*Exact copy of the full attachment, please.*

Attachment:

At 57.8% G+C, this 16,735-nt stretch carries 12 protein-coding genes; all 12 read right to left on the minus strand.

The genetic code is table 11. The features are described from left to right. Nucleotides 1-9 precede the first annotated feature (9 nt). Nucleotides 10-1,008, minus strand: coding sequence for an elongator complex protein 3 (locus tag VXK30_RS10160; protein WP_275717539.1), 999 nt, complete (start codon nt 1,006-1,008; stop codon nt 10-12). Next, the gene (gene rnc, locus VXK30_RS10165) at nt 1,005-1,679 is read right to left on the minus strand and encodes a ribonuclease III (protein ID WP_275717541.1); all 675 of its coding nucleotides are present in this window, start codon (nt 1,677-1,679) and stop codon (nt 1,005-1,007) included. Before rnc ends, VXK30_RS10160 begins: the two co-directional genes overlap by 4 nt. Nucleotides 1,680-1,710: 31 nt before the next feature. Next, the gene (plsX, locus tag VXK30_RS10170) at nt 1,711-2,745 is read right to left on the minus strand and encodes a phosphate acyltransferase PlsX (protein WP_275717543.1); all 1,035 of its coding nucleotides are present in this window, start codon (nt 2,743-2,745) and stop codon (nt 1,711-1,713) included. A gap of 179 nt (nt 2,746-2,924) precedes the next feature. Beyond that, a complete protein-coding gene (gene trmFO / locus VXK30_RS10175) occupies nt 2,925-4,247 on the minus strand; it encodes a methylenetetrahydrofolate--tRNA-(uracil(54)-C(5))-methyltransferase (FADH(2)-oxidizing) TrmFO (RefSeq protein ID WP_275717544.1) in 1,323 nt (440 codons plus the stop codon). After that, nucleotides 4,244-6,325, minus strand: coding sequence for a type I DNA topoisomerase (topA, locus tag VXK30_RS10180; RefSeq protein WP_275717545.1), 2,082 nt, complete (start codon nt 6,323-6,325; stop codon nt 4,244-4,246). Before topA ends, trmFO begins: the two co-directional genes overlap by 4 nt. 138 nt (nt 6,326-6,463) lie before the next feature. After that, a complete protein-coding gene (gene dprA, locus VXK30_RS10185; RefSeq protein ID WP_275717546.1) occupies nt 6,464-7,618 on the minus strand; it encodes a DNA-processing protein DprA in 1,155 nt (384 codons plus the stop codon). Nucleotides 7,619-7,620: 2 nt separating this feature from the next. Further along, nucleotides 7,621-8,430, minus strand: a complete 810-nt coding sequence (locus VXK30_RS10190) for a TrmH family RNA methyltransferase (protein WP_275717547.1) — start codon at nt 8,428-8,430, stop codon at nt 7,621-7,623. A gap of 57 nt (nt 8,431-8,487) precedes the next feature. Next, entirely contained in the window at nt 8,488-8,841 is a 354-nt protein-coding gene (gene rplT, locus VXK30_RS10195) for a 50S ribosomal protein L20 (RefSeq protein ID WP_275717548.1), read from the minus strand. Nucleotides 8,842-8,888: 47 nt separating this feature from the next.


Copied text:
At 57.8% G+C, this 16,735-nt stretch carries 12 protein-coding genes; all 12 read right to left on the minus strand.

The genetic code is table 11. The features are described from left to right. Nucleotides 1-9 precede the first annotated feature (9 nt). Nucleotides 10-1,008, minus strand: coding sequence for an elongator complex protein 3 (locus tag VXK30_RS10160; protein WP_275717539.1), 999 nt, complete (start codon nt 1,006-1,008; stop codon nt 10-12). Next, the gene (gene rnc, locus VXK30_RS10165) at nt 1,005-1,679 is read right to left on the minus strand and encodes a ribonuclease III (protein ID WP_275717541.1); all 675 of its coding nucleotides are present in this window, start codon (nt 1,677-1,679) and stop codon (nt 1,005-1,007) included. Before rnc ends, VXK30_RS10160 begins: the two co-directional genes overlap by 4 nt. Nucleotides 1,680-1,710: 31 nt before the next feature. Next, the gene (plsX, locus tag VXK30_RS10170) at nt 1,711-2,745 is read right to left on the minus strand and encodes a phosphate acyltransferase PlsX (protein WP_275717543.1); all 1,035 of its coding nucleotides are present in this window, start codon (nt 2,743-2,745) and stop codon (nt 1,711-1,713) included. A gap of 179 nt (nt 2,746-2,924) precedes the next feature. Beyond that, a complete protein-coding gene (gene trmFO / locus VXK30_RS10175) occupies nt 2,925-4,247 on the minus strand; it encodes a methylenetetrahydrofolate--tRNA-(uracil(54)-C(5))-methyltransferase (FADH(2)-oxidizing) TrmFO (RefSeq protein ID WP_275717544.1) in 1,323 nt (440 codons plus the stop codon). After that, nucleotides 4,244-6,325, minus strand: coding sequence for a type I DNA topoisomerase (topA, locus tag VXK30_RS10180; RefSeq protein WP_275717545.1), 2,082 nt, complete (start codon nt 6,323-6,325; stop codon nt 4,244-4,246). Before topA ends, trmFO begins: the two co-directional genes overlap by 4 nt. 138 nt (nt 6,326-6,463) lie before the next feature. After that, a complete protein-coding gene (gene dprA, locus VXK30_RS10185; RefSeq protein ID WP_275717546.1) occupies nt 6,464-7,618 on the minus strand; it encodes a DNA-processing protein DprA in 1,155 nt (384 codons plus the stop codon). Nucleotides 7,619-7,620: 2 nt separating this feature from the next. Further along, nucleotides 7,621-8,430, minus strand: a complete 810-nt coding sequence (locus VXK30_RS10190) for a TrmH family RNA methyltransferase (protein WP_275717547.1) — start codon at nt 8,428-8,430, stop codon at nt 7,621-7,623. A gap of 57 nt (nt 8,431-8,487) precedes the next feature. Next, entirely contained in the window at nt 8,488-8,841 is a 354-nt protein-coding gene (gene rplT, locus VXK30_RS10195) for a 50S ribosomal protein L20 (RefSeq protein ID WP_275717548.1), read from the minus strand. Nucleotides 8,842-8,888: 47 nt separating this feature from the next.